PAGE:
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Western Migration

The tendency for Americans to move west has been part of the national makeup since the end of colonial times. While charters granted to early English colonies included vast western sections, often not only unexplored but simultaneously claimed by other countries, actual settlements stayed close to the ocean or at least to coastal rivers until about the time of the Revolution.

Independence released Americans from the British reluctance to expand. The territories were gradually organized, starting with the Northwest Ordinances, and plans were established to bring the new territories into the Union as states as they gained sufficient population.

The acquisition of the central part of the country through the Louisiana Purchase made still more land available, although much of it was more challenging to settlers than the nearby and relatively temperate conditions of the Old Northwest. Even before control of Oregon was established by treaties, American undertook the greatest migration of them all along the Oregon Trail, two thousand miles from St. Louis, Missouri to the Willamette Valley.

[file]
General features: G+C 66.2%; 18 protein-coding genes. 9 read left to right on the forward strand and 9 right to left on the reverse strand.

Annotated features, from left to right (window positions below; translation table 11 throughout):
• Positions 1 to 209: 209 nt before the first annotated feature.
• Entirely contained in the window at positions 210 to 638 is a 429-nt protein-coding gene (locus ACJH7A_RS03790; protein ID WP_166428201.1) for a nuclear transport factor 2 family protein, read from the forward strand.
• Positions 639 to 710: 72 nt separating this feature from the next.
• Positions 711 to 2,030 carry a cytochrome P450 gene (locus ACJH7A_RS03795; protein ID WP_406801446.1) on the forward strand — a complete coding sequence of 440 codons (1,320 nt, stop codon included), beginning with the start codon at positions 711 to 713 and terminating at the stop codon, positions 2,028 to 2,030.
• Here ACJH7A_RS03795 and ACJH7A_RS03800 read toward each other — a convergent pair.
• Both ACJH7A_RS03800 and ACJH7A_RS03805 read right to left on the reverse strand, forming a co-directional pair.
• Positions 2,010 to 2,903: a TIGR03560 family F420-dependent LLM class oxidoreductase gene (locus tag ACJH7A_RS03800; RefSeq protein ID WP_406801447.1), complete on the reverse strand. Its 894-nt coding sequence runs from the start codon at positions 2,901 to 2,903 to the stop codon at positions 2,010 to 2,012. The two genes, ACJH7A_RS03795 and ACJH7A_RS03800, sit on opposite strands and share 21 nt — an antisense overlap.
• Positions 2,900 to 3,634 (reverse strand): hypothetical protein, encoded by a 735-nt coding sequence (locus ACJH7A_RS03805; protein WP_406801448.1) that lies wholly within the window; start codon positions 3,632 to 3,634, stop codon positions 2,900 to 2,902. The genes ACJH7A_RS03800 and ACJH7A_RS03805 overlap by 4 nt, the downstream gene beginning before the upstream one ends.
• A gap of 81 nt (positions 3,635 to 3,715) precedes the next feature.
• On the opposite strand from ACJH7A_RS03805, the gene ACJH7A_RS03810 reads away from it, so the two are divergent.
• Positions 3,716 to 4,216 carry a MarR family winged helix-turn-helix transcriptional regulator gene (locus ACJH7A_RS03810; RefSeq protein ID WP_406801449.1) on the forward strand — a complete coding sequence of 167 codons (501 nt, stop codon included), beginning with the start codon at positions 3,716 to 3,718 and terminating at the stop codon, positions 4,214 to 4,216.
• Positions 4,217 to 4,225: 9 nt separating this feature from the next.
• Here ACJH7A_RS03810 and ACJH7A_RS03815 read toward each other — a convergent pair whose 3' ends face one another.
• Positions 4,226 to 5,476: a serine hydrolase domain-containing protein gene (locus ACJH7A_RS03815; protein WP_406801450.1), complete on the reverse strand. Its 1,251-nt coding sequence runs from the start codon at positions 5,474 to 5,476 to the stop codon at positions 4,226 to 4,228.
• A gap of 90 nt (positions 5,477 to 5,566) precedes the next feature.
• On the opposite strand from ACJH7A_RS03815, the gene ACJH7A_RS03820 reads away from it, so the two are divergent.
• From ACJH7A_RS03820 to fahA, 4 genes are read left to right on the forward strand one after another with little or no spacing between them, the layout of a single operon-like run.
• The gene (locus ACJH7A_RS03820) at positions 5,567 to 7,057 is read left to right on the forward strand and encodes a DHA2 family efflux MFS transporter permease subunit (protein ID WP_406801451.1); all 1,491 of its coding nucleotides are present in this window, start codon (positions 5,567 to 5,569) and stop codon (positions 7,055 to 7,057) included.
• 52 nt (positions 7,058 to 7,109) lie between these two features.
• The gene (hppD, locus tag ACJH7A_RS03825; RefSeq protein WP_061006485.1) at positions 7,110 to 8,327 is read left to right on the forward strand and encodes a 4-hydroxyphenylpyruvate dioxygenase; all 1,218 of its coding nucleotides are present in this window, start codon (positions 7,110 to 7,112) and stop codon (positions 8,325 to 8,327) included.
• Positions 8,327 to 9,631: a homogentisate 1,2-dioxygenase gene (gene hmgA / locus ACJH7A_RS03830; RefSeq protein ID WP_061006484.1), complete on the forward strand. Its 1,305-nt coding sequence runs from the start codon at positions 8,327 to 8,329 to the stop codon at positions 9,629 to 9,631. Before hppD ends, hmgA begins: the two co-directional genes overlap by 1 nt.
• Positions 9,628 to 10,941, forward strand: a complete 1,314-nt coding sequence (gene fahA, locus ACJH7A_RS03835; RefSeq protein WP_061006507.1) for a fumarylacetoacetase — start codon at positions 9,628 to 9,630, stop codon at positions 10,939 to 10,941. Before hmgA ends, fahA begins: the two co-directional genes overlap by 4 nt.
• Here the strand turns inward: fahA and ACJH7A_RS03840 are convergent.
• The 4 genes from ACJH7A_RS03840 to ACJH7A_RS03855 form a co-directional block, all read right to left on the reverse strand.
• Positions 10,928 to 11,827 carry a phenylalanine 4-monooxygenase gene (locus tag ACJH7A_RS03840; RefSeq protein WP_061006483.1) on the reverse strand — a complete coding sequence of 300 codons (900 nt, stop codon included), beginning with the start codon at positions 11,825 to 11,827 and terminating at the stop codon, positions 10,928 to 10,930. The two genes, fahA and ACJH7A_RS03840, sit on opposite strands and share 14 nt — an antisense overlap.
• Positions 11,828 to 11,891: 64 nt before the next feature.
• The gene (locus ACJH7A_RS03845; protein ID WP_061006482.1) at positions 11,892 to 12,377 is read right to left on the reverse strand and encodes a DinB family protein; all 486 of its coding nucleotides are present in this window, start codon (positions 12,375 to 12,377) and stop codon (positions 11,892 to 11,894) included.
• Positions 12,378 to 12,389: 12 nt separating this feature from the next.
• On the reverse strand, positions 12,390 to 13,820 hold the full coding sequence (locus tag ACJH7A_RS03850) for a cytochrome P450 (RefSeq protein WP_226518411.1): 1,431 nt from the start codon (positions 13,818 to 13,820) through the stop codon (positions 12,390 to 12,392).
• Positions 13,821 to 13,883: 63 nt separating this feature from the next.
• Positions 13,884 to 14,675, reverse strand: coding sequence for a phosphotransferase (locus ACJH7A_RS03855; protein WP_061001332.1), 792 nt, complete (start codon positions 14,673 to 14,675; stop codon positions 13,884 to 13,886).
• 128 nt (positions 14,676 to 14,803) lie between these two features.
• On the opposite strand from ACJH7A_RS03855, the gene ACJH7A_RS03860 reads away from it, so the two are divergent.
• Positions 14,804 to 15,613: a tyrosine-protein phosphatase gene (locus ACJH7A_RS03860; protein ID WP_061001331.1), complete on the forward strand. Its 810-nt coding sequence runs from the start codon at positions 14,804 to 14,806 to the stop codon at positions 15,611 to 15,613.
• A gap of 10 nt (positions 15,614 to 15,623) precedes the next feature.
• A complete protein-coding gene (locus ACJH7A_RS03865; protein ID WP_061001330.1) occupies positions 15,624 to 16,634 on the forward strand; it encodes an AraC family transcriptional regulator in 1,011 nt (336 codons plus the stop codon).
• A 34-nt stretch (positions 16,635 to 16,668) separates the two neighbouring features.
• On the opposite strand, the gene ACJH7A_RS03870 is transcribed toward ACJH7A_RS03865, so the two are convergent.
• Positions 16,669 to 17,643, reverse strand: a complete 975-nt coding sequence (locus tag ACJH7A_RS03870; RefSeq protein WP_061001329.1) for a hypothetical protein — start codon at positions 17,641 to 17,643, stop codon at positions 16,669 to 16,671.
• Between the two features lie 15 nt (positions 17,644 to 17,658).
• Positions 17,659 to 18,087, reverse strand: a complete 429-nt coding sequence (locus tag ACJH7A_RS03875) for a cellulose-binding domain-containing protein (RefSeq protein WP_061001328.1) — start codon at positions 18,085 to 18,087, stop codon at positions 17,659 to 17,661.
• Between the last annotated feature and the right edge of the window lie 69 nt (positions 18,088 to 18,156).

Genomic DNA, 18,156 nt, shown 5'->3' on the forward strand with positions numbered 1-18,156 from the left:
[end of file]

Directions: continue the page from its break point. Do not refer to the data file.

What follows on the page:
Western migration was encouraged by the Homestead Acts, which gave public land to settlers who would farm it for a specified period of time. It was also encouraged, in fits and starts, by the discovery of mineral wealth in various places and at various times, beginning with the California Gold Rush.

Migration became less arduous with the expansion of railroads. The tendency continues to this day, with the country`s population "center of gravity" moving steadily south and west each decade.